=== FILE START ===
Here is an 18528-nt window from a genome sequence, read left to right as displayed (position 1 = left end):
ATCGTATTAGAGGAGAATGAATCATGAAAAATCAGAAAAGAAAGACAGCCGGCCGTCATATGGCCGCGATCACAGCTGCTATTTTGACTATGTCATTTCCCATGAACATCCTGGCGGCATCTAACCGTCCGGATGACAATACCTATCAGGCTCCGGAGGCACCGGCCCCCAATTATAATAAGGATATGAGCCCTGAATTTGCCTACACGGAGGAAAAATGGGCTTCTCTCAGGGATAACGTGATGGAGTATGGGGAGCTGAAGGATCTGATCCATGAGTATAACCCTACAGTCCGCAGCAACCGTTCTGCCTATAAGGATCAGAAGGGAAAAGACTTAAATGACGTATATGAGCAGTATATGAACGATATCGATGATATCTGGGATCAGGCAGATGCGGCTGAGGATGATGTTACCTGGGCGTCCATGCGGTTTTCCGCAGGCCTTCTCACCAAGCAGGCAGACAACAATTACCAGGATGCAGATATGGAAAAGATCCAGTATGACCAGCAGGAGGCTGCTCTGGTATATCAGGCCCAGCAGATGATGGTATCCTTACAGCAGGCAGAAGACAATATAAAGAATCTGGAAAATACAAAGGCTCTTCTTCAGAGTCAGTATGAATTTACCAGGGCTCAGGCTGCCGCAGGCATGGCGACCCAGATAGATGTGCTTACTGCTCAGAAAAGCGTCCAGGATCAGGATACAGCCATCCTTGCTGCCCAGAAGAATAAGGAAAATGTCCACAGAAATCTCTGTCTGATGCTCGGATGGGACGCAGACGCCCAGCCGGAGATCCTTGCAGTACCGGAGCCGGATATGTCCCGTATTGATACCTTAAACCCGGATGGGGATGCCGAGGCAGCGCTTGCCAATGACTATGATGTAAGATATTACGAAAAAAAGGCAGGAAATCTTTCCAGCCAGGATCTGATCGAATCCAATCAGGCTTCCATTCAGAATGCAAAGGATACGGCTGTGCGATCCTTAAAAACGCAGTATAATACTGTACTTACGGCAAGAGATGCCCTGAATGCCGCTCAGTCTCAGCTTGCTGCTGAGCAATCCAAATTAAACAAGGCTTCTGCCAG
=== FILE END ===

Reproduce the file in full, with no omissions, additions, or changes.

Here is an 18528-nt window from a genome sequence, read left to right as displayed (position 1 = left end):
ATCGTATTAGAGGAGAATGAATCATGAAAAATCAGAAAAGAAAGACAGCCGGCCGTCATATGGCCGCGATCACAGCTGCTATTTTGACTATGTCATTTCCCATGAACATCCTGGCGGCATCTAACCGTCCGGATGACAATACCTATCAGGCTCCGGAGGCACCGGCCCCCAATTATAATAAGGATATGAGCCCTGAATTTGCCTACACGGAGGAAAAATGGGCTTCTCTCAGGGATAACGTGATGGAGTATGGGGAGCTGAAGGATCTGATCCATGAGTATAACCCTACAGTCCGCAGCAACCGTTCTGCCTATAAGGATCAGAAGGGAAAAGACTTAAATGACGTATATGAGCAGTATATGAACGATATCGATGATATCTGGGATCAGGCAGATGCGGCTGAGGATGATGTTACCTGGGCGTCCATGCGGTTTTCCGCAGGCCTTCTCACCAAGCAGGCAGACAACAATTACCAGGATGCAGATATGGAAAAGATCCAGTATGACCAGCAGGAGGCTGCTCTGGTATATCAGGCCCAGCAGATGATGGTATCCTTACAGCAGGCAGAAGACAATATAAAGAATCTGGAAAATACAAAGGCTCTTCTTCAGAGTCAGTATGAATTTACCAGGGCTCAGGCTGCCGCAGGCATGGCGACCCAGATAGATGTGCTTACTGCTCAGAAAAGCGTCCAGGATCAGGATACAGCCATCCTTGCTGCCCAGAAGAATAAGGAAAATGTCCACAGAAATCTCTGTCTGATGCTCGGATGGGACGCAGACGCCCAGCCGGAGATCCTTGCAGTACCGGAGCCGGATATGTCCCGTATTGATACCTTAAACCCGGATGGGGATGCCGAGGCAGCGCTTGCCAATGACTATGATGTAAGATATTACGAAAAAAAGGCAGGAAATCTTTCCAGCCAGGATCTGATCGAATCCAATCAGGCTTCCATTCAGAATGCAAAGGATACGGCTGTGCGATCCTTAAAAACGCAGTATAATACTGTACTTACGGCAAGAGATGCCCTGAATGCCGCTCAGTCTCAGCTTGCTGCTGAGCAATCCAAATTAAACAAGGCTTCTGCCAG